On July 14, 2021, the U.S. Nuclear Regulatory Commission’s International Regulatory Development Partnership (IRDP) conducted a virtual workshop on licensing Small Modular Reactors (SMRs) for regulatory authorities and other stakeholders from Indonesia, Malaysia, Philippines, Thailand, and Vietnam. This was part of a remote consultancy series sponsored by U.S. Department of State under the U.S. Foundational Infrastructure for Responsible Use of Small Modular Reactor Technology (FIRST) program. FIRST is a capacity-building program started by the U.S. Government in 2020 to support nuclear energy newcomer countries in their ability to make future nuclear energy decisions consistent with the highest nuclear security, safety, and nonproliferation standards.
The IRDP workshop was the third installment of a five-part seminar series designed to introduce SMR technology, uses, advantages and financial considerations to regional policymakers without a technical background. In addition, the series provided information related to nuclear security and licensing for SMRs and other peaceful uses of nuclear technology. There were more than 80 participants in attendance.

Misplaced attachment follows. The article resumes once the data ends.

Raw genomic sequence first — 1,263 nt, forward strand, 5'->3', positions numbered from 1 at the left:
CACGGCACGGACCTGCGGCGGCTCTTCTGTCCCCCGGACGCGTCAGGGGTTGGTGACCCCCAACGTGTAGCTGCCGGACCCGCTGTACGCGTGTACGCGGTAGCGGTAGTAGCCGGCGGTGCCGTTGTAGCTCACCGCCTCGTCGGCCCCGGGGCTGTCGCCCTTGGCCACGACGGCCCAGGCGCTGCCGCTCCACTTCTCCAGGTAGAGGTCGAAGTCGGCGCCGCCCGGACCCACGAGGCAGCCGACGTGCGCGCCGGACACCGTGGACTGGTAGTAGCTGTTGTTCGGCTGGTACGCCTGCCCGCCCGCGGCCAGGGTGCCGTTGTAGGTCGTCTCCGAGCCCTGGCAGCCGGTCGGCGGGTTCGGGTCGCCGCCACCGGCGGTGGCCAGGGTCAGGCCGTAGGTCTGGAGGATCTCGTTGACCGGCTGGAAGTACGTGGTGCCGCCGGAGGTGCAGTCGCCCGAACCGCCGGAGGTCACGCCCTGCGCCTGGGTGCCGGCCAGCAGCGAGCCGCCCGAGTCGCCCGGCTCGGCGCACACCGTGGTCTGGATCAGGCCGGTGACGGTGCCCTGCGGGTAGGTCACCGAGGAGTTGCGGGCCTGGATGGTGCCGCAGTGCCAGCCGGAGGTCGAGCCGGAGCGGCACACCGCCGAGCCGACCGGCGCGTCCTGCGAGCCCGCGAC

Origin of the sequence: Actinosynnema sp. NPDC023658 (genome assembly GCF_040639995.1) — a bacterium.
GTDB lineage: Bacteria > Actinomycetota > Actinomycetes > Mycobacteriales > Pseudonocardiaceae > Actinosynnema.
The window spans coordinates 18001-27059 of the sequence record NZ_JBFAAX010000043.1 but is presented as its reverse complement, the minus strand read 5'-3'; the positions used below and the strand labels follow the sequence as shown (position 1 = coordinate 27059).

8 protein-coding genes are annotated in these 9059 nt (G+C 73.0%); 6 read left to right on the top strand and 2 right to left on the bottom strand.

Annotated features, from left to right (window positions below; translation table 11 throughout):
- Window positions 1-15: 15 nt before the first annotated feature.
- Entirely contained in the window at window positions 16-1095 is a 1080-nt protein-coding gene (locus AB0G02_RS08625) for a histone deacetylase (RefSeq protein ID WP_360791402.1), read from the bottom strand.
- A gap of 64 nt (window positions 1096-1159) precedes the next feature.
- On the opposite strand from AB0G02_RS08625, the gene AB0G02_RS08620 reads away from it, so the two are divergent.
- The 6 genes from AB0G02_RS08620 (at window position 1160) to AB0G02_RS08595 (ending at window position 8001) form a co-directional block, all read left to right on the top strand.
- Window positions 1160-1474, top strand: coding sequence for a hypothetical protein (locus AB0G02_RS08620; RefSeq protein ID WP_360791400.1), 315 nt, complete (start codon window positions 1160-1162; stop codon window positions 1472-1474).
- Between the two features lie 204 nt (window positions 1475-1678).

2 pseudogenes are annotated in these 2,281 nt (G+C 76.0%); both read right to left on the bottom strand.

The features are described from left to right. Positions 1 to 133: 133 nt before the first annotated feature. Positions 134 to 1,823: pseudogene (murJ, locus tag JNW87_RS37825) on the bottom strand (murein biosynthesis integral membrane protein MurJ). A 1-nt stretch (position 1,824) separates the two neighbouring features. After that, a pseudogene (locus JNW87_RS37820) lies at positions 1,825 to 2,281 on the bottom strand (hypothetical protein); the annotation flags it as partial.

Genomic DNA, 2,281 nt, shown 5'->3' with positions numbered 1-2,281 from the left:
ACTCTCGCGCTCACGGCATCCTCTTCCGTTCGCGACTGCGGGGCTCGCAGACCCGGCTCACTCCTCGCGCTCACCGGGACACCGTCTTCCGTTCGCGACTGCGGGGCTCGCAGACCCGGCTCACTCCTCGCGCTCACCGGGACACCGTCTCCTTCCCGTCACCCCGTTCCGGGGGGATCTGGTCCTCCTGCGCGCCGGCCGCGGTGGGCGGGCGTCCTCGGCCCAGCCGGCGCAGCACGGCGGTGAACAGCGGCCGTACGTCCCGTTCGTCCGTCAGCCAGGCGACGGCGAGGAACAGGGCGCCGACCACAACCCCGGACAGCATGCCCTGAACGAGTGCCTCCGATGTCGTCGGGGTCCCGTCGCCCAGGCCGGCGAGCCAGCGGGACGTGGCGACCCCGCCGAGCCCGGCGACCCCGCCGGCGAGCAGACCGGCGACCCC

Experts from NRC’s contractor, Advanced Systems Technology and Management, Inc. (AdSTM), Dr. Charles Miller and Mr. Mark Tonacci presented on differences between SMRs and the current fleet of reactors, advantages and disadvantages, the U.S. licensing framework, including laws, regulations and guidance, and the process for issuance of a construction permit and operating license. Further discussions described the SMR technical safety review areas, staffing and support for the regulatory agency, and important considerations for an emerging regulator conducting its first nuclear power plant review. The presentation concluded with discussions of managing a regulatory review, SMR application review challenges, and lessons learned for the NRC.